Blinken warns Turkey to refrain from new purchases of Russian weapons

U.S. Secretary of State Antony Blinken on April 28 warned Turkey to avoid future purchases of Russian weaponry, including additional S-400s, saying such a buy could trigger more sanctions.


U.S. Secretary of State Antony Blinken on April 28 said Turkey and all U.S. allies should refrain from making further purchases of Russian weaponry, threatening the possibility of more sanctions.

Frayed relations between NATO allies Turkey and the United States were further tested over the weekend after U.S. President Joe Biden recognized the 1915 Armenian massacres as genocide, infuriating Ankara.

Speaking at a virtual event at Foreign Press Center (FPC), Blinken said given Biden's long-standing views on the Armenia issue, his decision was not and should not have been a surprise. He also reiterated that Turkey was a critical NATO ally for Washington and expressed his hope that the two sides can resolve their issues.

But he also warned Ankara and others from further purchases from Russia. Turkey has said it was in talks with Russia on procuring a second batch of S-400s.

"It's also very important going forward that Turkey, and for that matter all U.S. allies and partners, avoid future purchases of Russian weaponry, including additional S-400s," Blinken said.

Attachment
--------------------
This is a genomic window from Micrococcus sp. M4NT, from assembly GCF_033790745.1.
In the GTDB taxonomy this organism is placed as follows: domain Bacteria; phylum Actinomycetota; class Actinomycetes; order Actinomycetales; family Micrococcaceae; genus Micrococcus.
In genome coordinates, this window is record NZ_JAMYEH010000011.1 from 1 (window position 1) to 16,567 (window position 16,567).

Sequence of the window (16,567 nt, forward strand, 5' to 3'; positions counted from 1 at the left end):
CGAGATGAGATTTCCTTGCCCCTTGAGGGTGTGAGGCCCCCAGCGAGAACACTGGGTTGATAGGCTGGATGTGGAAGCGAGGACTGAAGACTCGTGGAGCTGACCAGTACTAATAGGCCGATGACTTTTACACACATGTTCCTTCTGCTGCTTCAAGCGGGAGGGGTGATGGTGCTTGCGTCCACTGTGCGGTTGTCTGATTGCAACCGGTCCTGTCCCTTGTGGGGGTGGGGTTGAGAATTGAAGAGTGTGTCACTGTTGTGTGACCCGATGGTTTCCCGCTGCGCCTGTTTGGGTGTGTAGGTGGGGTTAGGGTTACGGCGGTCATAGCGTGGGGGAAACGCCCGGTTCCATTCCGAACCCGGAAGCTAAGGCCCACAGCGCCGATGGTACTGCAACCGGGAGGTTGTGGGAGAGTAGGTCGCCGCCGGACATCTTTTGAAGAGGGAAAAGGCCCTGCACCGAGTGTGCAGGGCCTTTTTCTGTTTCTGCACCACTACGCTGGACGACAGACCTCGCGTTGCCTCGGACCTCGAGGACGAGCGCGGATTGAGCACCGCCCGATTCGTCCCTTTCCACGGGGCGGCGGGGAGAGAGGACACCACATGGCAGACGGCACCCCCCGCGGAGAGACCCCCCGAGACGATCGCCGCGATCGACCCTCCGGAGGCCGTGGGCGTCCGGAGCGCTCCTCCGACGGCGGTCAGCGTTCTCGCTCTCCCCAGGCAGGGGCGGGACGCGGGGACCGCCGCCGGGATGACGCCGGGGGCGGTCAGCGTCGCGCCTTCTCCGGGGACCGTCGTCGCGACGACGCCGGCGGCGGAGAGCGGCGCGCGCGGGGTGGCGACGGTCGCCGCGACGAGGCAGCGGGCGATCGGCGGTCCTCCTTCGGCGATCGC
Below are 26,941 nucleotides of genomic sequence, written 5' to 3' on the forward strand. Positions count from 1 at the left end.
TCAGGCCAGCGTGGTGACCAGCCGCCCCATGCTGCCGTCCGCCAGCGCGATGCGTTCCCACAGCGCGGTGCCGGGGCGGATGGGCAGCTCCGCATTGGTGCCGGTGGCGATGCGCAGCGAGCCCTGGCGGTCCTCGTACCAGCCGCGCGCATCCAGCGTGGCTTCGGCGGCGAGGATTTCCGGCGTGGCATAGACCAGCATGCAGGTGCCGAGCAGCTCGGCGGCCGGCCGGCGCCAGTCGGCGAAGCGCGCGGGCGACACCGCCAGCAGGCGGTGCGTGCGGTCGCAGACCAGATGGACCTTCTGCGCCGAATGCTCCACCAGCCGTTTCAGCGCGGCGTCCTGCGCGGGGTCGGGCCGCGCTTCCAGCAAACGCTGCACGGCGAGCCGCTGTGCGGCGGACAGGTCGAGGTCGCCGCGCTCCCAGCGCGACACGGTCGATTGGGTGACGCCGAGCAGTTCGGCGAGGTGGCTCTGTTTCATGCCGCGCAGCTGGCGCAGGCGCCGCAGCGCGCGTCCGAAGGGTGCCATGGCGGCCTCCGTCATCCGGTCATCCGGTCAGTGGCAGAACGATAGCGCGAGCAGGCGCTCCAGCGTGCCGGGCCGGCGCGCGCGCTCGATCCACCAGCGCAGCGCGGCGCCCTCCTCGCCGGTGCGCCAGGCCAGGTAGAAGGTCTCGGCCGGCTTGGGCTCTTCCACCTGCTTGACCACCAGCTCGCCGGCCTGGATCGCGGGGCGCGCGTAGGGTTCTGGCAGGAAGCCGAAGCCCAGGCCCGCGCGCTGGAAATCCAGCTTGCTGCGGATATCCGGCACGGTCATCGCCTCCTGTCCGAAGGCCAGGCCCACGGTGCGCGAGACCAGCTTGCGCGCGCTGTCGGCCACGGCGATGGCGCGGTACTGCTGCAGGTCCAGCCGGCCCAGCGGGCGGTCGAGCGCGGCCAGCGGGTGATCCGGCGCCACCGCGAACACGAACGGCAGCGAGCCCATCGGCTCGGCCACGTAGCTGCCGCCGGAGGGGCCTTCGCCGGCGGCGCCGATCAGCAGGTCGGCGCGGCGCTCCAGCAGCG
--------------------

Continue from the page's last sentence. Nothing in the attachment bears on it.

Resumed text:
"Any significant transactions with Russian defense entities, again, could be subject to the law, to CAATSA, and that's separate from and in addition to the sanctions that have already been imposed," he said, referring to Countering America’s Adversaries through Sanctions Act, which is designed to dissuade countries from buying military equipment from Russia.

U.S.-Turkish relations have been strained over issues ranging from Turkey's purchase of Russian S-400 air defense systems - over which it was the target of U.S. sanctions - to policy differences on Syria, human rights and a U.S. court case targeting Turkey's state-owned Halkbank.

Washington in December imposed sanctions on Turkey over its purchase of Russian air defenses, while Ankara has been angered that the United States has armed Kurdish YPG fighters in Syria and not extradited U.S.-based Islamic preacher Fethullah Gülen. 

Biden, in his first call with his Turkish counterpart Recep Tayyip Erdoğan last week since taking office in Jan. 20, told Erdogan about his decision on Armenians.

Biden called his Turkish counterpart Recep Tayyip Erdoğan on April 23, a day before he becomes the first U.S. leader to recognize the Armenian genocide. The call to Ankara came 93 days after Biden took office.

Blinken said the two leaders had a "good conversation" and that Biden was looking forward to meeting Erdoğan in June on the sidelines of the NATO summit.

Turkey's presidential spokesman İbrahim Kalın said on April 26 that Biden's Armenian declaration was "simply outrageous" and Turkey would respond over the coming months.